United States
    Canada
    Finland
4   Germany
5   Russia
6   Sweden
7    Switzerland
8   Czech Republic

Scoring leadersEdit

List shows the top skaters sorted by points, then goals.

Player GP G A Pts +/− PIM POS
  Kendall Coyne 5 5 7 12 +10 0 F
  Brianna Decker 5 3 9 12 +11 8 F
  Hilary Knight 5 4 5 9 +10 0 F
  Lara Stalder 6 4 5 9 +5 2 F
  Susanna Tapani 6 3 6 9 0 2 F
  Alina Müller 6 4 4 8 +2 2 F
  Aneta Lédlová 6 3 3 6 +7 12 F
  Marie-Philip Poulin 5 2 4 6 +3 2 F
  Amanda Kessel 5 1 5 6 +4 0 F
  Monique Lamoureux 5 1 5 6 +11 0 D

GP = Games played; G = Goals; A = Assists; Pts = Points; +/− = Plus/Minus; PIM = Penalties in Minutes; POS = Position
Source: IIHF.com

Leading goaltendersEdit

Only the top five goaltenders, based on save percentage, who have played at least 40% of their team's minutes, are included in this list.

Player TOI GA GAA SA Sv% SO
  Nicole Hensley 190:17 2 0.63 56 96.43 2
  Shannon Szabados 248:29 5 1.21 109 95.41 2
  Florence Schelling 368:00 11 1.79 160 93.12 0
  Noora Räty 355:03 12 2.03 157 92.36 2
  Nadezhda Alexandrova 183:18 6 1.96 70 91.43 0

TOI = Time on Ice (minutes:seconds); SA = Shots Against; GA = Goals Against; GAA = Goals Against Average; Sv% = Save Percentage; SO = Shutouts
Source: IIHF.com

AwardsEdit

Source: IIHF.com

Source: IIHF.com

Threatened boycott by US playersEdit

On 15 March 2017, the U.S. team announced that unless concessions were made by USA Hockey, they would boycott the World Championship to protest inequitable support and conditions for women's hockey.[6] The players were publicly supported by the players' associations for the NBA, WNBA, MLB, NFL, and the NHL.

After several days of stalled negotiations and attempts to field a team of non-boycotting players, causing concern over such a team being competitive, an agreement was struck with USA Hockey to increase player pay and support for women's development; the original players immediately agreed to play in the World Championship.[7][8][9]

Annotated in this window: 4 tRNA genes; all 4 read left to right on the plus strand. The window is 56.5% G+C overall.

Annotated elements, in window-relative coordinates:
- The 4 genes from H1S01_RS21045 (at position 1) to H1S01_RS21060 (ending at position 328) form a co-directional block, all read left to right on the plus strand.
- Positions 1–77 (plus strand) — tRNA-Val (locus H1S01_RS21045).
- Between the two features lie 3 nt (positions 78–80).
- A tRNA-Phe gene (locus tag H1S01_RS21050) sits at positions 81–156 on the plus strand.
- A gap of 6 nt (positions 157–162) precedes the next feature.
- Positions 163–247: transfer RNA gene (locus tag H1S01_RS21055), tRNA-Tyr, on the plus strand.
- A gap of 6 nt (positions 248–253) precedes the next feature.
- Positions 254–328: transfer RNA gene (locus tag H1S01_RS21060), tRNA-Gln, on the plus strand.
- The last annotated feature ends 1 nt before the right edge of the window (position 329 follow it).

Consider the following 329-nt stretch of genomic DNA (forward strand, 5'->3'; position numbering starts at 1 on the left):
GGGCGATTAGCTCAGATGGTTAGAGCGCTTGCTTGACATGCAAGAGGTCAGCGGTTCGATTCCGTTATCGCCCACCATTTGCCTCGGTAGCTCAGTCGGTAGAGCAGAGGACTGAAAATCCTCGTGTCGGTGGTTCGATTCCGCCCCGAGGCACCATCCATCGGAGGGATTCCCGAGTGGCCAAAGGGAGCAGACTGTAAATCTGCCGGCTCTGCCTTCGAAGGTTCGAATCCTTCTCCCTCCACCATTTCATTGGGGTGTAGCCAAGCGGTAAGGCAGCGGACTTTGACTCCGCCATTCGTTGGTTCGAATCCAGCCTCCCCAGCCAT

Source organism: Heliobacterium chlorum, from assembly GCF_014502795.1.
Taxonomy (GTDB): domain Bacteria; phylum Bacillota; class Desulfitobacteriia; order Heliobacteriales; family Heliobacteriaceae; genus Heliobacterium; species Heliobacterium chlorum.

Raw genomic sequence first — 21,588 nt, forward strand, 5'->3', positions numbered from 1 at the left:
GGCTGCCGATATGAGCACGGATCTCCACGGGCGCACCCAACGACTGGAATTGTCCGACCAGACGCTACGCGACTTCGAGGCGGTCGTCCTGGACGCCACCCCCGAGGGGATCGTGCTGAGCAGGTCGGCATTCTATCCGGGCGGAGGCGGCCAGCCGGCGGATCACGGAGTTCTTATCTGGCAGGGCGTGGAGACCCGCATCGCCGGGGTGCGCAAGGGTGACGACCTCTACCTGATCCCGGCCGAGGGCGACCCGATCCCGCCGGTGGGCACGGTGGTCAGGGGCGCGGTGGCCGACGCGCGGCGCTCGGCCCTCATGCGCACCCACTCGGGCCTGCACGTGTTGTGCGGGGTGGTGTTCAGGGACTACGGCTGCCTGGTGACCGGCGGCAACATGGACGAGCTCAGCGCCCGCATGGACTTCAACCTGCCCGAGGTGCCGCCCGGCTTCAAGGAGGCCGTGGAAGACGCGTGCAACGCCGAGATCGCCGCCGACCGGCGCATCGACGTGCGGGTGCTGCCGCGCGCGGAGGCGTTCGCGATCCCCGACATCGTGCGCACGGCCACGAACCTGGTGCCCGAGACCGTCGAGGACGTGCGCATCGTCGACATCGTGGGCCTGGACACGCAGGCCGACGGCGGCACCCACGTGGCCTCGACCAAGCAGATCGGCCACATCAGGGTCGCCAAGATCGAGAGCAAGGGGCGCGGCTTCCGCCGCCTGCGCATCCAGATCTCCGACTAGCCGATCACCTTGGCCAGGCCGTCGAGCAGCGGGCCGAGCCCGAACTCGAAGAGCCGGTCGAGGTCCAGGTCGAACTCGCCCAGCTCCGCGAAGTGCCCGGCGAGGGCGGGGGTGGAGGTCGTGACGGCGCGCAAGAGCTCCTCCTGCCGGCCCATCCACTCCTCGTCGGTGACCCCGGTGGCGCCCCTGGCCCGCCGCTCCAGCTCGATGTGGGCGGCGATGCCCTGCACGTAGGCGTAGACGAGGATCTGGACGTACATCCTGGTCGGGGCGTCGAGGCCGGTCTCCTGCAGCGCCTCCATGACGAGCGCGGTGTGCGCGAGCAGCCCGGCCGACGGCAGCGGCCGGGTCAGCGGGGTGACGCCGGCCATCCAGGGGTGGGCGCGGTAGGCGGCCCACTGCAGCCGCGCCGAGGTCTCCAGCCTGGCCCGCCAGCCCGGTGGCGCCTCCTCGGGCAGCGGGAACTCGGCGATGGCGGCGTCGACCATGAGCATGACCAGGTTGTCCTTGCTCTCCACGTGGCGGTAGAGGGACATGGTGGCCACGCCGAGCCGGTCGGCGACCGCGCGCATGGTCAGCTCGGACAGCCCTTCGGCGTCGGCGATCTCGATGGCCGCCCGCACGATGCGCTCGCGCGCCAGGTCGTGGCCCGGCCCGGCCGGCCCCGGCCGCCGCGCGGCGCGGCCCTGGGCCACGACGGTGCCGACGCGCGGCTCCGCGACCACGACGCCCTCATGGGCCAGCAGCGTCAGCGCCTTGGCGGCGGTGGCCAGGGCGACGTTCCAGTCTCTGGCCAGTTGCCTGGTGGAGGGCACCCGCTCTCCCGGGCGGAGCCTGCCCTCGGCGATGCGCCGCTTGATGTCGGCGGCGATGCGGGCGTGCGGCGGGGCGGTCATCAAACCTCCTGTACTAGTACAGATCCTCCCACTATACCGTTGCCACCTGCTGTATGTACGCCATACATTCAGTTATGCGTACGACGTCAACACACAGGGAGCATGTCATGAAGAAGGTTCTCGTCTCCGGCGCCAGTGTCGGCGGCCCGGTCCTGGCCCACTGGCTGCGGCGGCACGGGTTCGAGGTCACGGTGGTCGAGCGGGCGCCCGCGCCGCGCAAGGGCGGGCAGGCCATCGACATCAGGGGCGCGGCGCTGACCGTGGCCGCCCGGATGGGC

ReferencesEdit

  1. ^ "Plymouth gets Women's Worlds". iihf.com. 18 February 2016.
  2. ^ "USA wins first gold at home". Archived from the original on 8 April 2017. Retrieved 8 April 2017.
  3. ^ "Finns take bronze". Retrieved 8 April 2017.[permanent dead link]
  4. ^ Assignments
  5. ^ "Team Entry Long List". IIHF Tournament Administration Packages. Retrieved 2016-09-25.
  6. ^ Associated Press (29 March 2017). "US women's hockey team strike 'historic' pay deal and agree to end boycott". The Guardian. Retrieved 15 April 2017.
  7. ^ Berkman, Seth (27 March 2017). "No Resolution in Pay Dispute Involving U.S. Women's Hockey Team". The New York Times. Retrieved 15 April 2017.
  8. ^ Berkman, Seth (15 March 2017). "U.S. Women's Hockey Team Plans to Boycott World Championship Over Pay Dispute". The New York Times. Retrieved 15 April 2017.
  9. ^ Guardian Sport (26 March 2017). "USA Hockey rebuffed as replacements stand in support of women's boycott". The Guardian. Retrieved 15 April 2017.

External linksEdit